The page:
Chicago: Yes it is.

Colorado Avalanche: This was an interesting transaction insofar as Logan O’Connor doesn’t really have the profile of a guy you need to be in a big hurry to sign.

Columbus Blue Jackets: Why make a big thing out of having all these third jerseys if a bunch of them are just gonna be the same thirds as before?

Dallas Stars: Hey sure, Mattias Janmark on a one-year deal. Okay.

Detroit Red Wings: The question in this headline is a very important one to ask.

Edmonton Oilers: Imagine your job is to make the Oilers better on the ice. Yikes. No thanks.

Florida Panthers: Ah don’t be too hard on them. The 2000 entry draft was really bad for a lot of teams.

Los Angeles Kings: This is pretty cool, I guess.

Minnesota Wild: Didn’t get a chance to write a Jason Zucker take last week but I’m interested to see how this one plays out long-term. I could really see it going either way.

Montreal Canadiens: This headline? Too easy. Next.

Nashville Predators: Doesn’t seem like this is particularly fair but okay.

New Jersey Devils: Hmm, yes, I have to agree.

New York Islanders: Just keep telling yourself that.

New York Rangers: That seems like maybe a little too much money for Brady Skjei given his production but when you’re tanking you usually gotta overpay some people, so I’m not super-worried about it.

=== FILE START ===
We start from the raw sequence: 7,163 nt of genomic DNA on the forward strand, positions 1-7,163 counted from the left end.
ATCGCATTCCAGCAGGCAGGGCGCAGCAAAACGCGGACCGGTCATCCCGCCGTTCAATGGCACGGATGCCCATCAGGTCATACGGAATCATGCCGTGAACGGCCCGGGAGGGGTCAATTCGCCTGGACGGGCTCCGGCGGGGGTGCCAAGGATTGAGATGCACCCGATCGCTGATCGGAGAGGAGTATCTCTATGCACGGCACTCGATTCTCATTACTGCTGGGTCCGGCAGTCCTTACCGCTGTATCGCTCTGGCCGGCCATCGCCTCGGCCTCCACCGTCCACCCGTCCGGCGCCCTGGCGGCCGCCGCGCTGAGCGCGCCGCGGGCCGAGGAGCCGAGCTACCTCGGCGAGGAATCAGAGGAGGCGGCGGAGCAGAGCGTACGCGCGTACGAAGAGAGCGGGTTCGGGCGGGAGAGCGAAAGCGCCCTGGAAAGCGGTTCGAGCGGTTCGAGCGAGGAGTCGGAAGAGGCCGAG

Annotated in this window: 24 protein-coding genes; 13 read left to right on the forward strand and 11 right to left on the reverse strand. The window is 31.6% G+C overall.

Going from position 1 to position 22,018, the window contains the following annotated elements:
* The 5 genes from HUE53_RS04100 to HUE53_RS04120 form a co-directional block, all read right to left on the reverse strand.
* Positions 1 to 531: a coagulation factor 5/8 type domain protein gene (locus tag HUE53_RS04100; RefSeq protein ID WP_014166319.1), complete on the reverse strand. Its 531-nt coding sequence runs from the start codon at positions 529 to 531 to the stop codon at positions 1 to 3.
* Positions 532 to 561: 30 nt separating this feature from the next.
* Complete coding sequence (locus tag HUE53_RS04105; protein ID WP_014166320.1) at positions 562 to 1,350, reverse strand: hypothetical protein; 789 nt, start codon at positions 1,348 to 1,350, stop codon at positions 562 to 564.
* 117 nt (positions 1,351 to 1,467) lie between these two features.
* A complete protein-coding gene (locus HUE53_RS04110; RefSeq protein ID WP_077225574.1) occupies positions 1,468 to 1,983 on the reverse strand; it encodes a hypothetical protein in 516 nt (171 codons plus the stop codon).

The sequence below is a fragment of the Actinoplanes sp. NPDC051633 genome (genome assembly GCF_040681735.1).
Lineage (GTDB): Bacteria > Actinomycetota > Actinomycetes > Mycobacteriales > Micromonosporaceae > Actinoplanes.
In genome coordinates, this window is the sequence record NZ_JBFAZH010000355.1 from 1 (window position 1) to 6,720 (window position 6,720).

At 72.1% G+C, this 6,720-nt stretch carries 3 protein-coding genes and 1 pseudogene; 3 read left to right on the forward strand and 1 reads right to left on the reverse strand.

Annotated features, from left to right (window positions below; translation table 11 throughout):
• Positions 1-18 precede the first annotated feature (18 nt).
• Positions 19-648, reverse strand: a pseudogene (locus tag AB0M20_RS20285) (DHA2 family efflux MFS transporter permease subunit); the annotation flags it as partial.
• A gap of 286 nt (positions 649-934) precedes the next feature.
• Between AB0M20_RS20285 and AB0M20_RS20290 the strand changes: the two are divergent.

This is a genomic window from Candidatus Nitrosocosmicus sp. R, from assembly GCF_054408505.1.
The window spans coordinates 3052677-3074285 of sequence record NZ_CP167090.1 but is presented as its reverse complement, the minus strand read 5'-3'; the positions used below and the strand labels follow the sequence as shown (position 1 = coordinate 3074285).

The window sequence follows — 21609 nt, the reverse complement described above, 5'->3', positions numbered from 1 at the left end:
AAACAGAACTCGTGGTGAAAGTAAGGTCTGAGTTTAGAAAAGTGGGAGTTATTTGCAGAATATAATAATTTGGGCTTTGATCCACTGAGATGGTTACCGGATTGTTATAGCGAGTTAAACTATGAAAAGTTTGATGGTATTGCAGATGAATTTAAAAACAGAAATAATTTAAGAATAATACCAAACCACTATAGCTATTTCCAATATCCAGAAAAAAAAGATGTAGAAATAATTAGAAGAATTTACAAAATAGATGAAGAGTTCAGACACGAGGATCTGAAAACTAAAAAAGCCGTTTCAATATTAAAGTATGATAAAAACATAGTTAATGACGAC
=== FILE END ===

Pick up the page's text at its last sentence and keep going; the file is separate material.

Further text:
Ottawa Senators: There’s lots of stuff the Senators “should” do that they of course will not do. Add this to the pile.

Philadelphia Flyers: Black third jerseys. I thought we were done with that.

Pittsburgh Penguins: Hard not to see the Pens as the favorites in the Metro if they can get passable goaltending from Matt Murray again. Who would be better barring a PDO bender?

San Jose Sharks: Has it really been called the “SAP Center at San Jose” this whole time? Mighty Ducks of Anaheim much?

St. Louis Blues: Yeah it’s tough to disagree with this premise.

Tampa Bay Lightning: It’s probably bad news for the rest of the league that the Bolts also continue to excel when it comes to developing players.

Toronto Maple Leafs: C’mon with this.

Vancouver Canucks: File under “no kidding.”

Vegas Golden Knights: This is what I meant about Vegas not getting the benefit of the doubt now because they had that outsized, unsustainable success in Year 1. They added Paul Stastny! He’s good!

Washington Capitals: Okay but to what end really?

Winnipeg Jets: What if merely being big isn’t all you need to do to be good at hockey? Hmm.

Gold Star Award

I saw some stuff this weekend about, like, “What if Tom Wilson starts scoring 20-plus goals regularly? Then he’ll be worth that contract.” First of all, probably not, second of all, he just set a career high at 14. I dunno how much more runway the guy has here.

Minus of the Weekend

Imagine being the kind of Caps fan who has to say that stuff to yourself. No thank you.

Perfect HFBoards Trade Proposal of the Week

User “DominicBoltsFan” is a Bolts fan.

Trouba for Johnson+Raddysh+2nd

Signoff

You know, I went to the McDonald’s in Shelbyville on Friday night.

Ryan Lambert is an NHL columnist for Yahoo Sports. His email is here and his Twitter is here.

All stats via Corsica unless noted otherwise. Some questions in the mailbag are edited for clarity or to remove swear words, which are illegal to use.